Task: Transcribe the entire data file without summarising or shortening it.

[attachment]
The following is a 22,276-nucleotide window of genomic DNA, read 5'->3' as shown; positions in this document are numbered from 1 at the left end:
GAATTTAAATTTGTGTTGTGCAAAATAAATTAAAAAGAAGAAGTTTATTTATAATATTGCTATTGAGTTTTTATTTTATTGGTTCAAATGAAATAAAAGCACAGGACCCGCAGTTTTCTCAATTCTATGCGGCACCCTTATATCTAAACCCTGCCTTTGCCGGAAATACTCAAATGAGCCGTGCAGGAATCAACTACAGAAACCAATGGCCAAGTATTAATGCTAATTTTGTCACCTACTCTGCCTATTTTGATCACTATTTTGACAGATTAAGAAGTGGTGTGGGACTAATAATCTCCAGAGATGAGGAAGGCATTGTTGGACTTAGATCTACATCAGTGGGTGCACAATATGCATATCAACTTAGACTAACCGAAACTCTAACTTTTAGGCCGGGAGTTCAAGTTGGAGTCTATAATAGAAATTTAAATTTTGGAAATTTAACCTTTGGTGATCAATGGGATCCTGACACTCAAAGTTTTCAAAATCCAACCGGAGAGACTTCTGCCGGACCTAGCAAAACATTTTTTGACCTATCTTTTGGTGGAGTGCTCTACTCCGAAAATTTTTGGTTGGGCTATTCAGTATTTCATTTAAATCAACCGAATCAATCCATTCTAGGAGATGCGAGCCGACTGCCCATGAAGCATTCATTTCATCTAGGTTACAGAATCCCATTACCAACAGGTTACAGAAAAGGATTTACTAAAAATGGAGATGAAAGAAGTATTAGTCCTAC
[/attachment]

The following is a 22,276-nucleotide window of genomic DNA, read 5'->3' as shown; positions in this document are numbered from 1 at the left end:
GAATTTAAATTTGTGTTGTGCAAAATAAATTAAAAAGAAGAAGTTTATTTATAATATTGCTATTGAGTTTTTATTTTATTGGTTCAAATGAAATAAAAGCACAGGACCCGCAGTTTTCTCAATTCTATGCGGCACCCTTATATCTAAACCCTGCCTTTGCCGGAAATACTCAAATGAGCCGTGCAGGAATCAACTACAGAAACCAATGGCCAAGTATTAATGCTAATTTTGTCACCTACTCTGCCTATTTTGATCACTATTTTGACAGATTAAGAAGTGGTGTGGGACTAATAATCTCCAGAGATGAGGAAGGCATTGTTGGACTTAGATCTACATCAGTGGGTGCACAATATGCATATCAACTTAGACTAACCGAAACTCTAACTTTTAGGCCGGGAGTTCAAGTTGGAGTCTATAATAGAAATTTAAATTTTGGAAATTTAACCTTTGGTGATCAATGGGATCCTGACACTCAAAGTTTTCAAAATCCAACCGGAGAGACTTCTGCCGGACCTAGCAAAACATTTTTTGACCTATCTTTTGGTGGAGTGCTCTACTCCGAAAATTTTTGGTTGGGCTATTCAGTATTTCATTTAAATCAACCGAATCAATCCATTCTAGGAGATGCGAGCCGACTGCCCATGAAGCATTCATTTCATCTAGGTTACAGAATCCCATTACCAACAGGTTACAGAAAAGGATTTACTAAAAATGGAGATGAAAGAAGTATTAGTCCTAC